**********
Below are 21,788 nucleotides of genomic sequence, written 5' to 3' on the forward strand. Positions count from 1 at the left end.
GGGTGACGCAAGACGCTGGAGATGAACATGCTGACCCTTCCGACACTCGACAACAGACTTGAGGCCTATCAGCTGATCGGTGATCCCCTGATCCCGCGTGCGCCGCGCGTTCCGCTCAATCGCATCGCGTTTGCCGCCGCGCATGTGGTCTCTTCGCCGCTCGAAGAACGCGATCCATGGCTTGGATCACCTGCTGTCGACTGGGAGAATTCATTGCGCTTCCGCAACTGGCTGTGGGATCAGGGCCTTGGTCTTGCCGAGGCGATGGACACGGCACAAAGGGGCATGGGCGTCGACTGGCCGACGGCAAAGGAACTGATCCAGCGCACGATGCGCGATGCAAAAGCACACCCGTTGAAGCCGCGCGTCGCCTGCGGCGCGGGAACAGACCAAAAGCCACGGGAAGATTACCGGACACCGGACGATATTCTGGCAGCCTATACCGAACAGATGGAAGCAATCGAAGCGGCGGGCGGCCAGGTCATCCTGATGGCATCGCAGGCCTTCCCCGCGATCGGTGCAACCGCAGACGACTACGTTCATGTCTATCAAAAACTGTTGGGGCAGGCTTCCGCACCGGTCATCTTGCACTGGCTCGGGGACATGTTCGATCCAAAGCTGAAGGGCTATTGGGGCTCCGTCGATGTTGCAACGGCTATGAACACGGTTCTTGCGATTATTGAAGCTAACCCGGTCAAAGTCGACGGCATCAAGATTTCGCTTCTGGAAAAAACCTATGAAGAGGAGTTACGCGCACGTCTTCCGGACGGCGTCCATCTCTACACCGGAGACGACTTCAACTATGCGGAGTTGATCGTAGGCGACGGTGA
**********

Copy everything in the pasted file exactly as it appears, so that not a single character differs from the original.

Below are 21,788 nucleotides of genomic sequence, written 5' to 3' on the forward strand. Positions count from 1 at the left end.
GGGTGACGCAAGACGCTGGAGATGAACATGCTGACCCTTCCGACACTCGACAACAGACTTGAGGCCTATCAGCTGATCGGTGATCCCCTGATCCCGCGTGCGCCGCGCGTTCCGCTCAATCGCATCGCGTTTGCCGCCGCGCATGTGGTCTCTTCGCCGCTCGAAGAACGCGATCCATGGCTTGGATCACCTGCTGTCGACTGGGAGAATTCATTGCGCTTCCGCAACTGGCTGTGGGATCAGGGCCTTGGTCTTGCCGAGGCGATGGACACGGCACAAAGGGGCATGGGCGTCGACTGGCCGACGGCAAAGGAACTGATCCAGCGCACGATGCGCGATGCAAAAGCACACCCGTTGAAGCCGCGCGTCGCCTGCGGCGCGGGAACAGACCAAAAGCCACGGGAAGATTACCGGACACCGGACGATATTCTGGCAGCCTATACCGAACAGATGGAAGCAATCGAAGCGGCGGGCGGCCAGGTCATCCTGATGGCATCGCAGGCCTTCCCCGCGATCGGTGCAACCGCAGACGACTACGTTCATGTCTATCAAAAACTGTTGGGGCAGGCTTCCGCACCGGTCATCTTGCACTGGCTCGGGGACATGTTCGATCCAAAGCTGAAGGGCTATTGGGGCTCCGTCGATGTTGCAACGGCTATGAACACGGTTCTTGCGATTATTGAAGCTAACCCGGTCAAAGTCGACGGCATCAAGATTTCGCTTCTGGAAAAAACCTATGAAGAGGAGTTACGCGCACGTCTTCCGGACGGCGTCCATCTCTACACCGGAGACGACTTCAACTATGCGGAGTTGATCGTAGGCGACGGTGA